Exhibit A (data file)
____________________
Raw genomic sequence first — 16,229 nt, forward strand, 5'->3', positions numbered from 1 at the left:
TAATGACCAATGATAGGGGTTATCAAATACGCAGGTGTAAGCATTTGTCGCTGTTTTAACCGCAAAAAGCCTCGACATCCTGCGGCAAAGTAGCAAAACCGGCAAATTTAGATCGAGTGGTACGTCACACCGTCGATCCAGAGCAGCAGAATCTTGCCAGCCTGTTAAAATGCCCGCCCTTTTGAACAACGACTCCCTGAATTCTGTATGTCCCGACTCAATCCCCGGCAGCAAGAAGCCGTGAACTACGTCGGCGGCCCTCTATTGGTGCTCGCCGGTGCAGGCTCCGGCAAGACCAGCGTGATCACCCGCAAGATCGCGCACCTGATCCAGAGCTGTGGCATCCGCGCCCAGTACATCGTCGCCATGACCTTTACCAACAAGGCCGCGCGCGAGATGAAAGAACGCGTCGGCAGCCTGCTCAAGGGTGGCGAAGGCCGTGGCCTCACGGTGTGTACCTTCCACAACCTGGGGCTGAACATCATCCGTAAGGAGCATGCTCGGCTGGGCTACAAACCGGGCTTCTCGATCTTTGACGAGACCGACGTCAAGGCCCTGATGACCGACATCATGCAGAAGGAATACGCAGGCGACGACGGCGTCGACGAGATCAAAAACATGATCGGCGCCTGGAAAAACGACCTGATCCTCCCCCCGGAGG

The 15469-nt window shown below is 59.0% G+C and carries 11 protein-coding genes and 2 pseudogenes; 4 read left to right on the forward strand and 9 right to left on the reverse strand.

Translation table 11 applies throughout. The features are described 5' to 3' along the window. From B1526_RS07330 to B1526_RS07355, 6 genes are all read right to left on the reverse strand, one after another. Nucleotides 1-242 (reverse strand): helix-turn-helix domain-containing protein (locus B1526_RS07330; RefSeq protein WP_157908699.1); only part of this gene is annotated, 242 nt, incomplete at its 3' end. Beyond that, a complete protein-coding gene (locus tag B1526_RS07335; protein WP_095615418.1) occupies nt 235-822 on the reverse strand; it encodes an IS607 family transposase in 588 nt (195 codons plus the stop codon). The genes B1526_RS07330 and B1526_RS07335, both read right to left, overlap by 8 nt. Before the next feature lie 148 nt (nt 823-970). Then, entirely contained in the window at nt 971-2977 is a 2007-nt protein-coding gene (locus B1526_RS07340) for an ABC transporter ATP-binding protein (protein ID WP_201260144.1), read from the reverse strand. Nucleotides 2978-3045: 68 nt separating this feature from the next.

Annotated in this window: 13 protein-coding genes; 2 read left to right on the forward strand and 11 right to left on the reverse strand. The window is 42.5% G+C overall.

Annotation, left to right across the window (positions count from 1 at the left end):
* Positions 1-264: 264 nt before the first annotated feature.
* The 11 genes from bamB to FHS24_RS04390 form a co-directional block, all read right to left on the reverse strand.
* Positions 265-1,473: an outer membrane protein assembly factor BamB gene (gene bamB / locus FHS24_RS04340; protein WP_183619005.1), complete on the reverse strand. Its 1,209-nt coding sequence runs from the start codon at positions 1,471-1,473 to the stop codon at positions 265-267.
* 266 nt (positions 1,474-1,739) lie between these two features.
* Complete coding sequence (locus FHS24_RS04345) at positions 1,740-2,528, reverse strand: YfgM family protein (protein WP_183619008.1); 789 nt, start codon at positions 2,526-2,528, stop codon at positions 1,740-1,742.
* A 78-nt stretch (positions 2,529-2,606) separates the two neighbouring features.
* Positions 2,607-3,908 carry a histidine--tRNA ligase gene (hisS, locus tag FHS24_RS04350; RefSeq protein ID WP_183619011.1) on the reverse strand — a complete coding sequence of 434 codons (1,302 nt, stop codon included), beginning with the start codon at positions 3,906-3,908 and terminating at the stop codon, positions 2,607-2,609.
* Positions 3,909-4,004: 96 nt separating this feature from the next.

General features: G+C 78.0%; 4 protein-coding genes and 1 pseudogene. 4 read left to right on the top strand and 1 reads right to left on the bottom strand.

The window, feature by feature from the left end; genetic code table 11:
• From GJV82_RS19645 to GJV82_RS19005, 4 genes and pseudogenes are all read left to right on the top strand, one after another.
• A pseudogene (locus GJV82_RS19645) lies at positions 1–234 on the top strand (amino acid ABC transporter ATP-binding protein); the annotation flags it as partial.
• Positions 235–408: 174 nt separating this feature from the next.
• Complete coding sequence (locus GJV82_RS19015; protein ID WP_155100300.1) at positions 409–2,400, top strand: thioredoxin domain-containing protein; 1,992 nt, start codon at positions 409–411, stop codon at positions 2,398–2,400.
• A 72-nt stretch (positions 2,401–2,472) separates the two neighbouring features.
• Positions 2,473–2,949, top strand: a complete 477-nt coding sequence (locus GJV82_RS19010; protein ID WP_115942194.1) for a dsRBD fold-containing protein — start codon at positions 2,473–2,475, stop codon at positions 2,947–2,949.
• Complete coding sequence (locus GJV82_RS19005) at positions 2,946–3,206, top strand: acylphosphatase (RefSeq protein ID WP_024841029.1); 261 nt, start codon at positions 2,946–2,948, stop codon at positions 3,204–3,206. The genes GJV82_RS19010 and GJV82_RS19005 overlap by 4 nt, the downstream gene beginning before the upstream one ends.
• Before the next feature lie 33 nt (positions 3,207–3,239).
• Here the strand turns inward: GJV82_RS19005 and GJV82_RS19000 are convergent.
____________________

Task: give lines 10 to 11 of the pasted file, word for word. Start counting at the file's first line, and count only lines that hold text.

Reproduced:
* 266 nt (positions 1,474-1,739) lie between these two features.
* Complete coding sequence (locus FHS24_RS04345) at positions 1,740-2,528, reverse strand: YfgM family protein (protein WP_183619008.1); 789 nt, start codon at positions 2,526-2,528, stop codon at positions 1,740-1,742.